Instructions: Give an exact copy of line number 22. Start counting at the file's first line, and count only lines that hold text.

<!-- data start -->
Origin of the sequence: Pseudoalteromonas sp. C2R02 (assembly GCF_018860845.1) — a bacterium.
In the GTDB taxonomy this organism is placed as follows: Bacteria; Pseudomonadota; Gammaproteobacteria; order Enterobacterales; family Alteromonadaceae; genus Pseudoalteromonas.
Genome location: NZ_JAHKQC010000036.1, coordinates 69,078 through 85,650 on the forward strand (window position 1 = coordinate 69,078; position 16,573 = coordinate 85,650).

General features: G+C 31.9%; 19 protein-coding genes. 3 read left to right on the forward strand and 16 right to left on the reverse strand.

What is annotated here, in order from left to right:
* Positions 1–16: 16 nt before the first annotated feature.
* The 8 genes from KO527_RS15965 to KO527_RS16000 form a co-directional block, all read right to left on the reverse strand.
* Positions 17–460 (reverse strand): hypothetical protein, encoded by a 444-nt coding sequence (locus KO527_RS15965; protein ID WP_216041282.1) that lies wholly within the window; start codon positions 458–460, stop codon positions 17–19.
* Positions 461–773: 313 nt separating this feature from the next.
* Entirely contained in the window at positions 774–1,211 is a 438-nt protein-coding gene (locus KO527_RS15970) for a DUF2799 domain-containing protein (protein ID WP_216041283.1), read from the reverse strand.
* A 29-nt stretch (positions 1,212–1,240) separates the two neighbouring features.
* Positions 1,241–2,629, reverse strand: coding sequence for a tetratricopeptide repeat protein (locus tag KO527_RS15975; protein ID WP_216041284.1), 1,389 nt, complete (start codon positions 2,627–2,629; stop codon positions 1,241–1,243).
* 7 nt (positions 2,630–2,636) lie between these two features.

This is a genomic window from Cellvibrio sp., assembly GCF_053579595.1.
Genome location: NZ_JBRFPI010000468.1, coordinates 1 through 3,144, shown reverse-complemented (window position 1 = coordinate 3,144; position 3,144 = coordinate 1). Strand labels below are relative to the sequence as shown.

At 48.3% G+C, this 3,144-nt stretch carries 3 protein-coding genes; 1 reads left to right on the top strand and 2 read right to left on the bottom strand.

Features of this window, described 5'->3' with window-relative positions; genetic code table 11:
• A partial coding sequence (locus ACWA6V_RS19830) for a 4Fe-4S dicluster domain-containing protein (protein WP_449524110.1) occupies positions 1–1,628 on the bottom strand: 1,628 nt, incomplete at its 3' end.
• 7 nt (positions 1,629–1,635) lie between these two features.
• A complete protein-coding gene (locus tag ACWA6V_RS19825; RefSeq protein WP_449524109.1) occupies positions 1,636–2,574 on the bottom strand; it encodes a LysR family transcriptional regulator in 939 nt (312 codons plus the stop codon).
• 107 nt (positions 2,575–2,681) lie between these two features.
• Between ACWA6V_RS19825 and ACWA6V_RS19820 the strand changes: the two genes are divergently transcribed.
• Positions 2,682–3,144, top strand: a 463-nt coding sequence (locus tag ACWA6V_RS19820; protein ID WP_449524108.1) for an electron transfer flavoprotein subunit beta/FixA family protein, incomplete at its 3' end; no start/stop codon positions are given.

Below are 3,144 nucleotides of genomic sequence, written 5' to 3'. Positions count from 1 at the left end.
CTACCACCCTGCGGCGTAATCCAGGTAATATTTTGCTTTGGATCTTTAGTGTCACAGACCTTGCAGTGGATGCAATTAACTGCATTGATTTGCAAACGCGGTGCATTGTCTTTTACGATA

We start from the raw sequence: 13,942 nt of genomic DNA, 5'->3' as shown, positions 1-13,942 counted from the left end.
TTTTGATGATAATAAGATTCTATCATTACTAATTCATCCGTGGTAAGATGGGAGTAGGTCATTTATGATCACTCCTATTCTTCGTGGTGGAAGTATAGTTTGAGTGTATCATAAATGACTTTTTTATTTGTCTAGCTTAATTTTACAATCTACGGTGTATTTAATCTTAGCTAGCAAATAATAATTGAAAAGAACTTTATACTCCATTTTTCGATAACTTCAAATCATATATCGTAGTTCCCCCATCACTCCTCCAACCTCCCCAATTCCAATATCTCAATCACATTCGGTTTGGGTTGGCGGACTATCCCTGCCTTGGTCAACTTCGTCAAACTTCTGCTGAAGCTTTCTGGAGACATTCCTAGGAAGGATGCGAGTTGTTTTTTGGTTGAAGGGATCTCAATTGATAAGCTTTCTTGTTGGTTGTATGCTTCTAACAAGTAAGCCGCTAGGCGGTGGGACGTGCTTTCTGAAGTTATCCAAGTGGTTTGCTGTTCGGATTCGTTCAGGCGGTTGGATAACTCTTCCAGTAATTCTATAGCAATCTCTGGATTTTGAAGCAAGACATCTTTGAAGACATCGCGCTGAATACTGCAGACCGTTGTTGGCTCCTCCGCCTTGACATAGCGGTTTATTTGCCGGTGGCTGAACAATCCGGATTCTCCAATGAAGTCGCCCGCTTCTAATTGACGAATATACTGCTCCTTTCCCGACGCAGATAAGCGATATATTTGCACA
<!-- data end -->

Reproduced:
• Between ACWA6V_RS19825 and ACWA6V_RS19820 the strand changes: the two genes are divergently transcribed.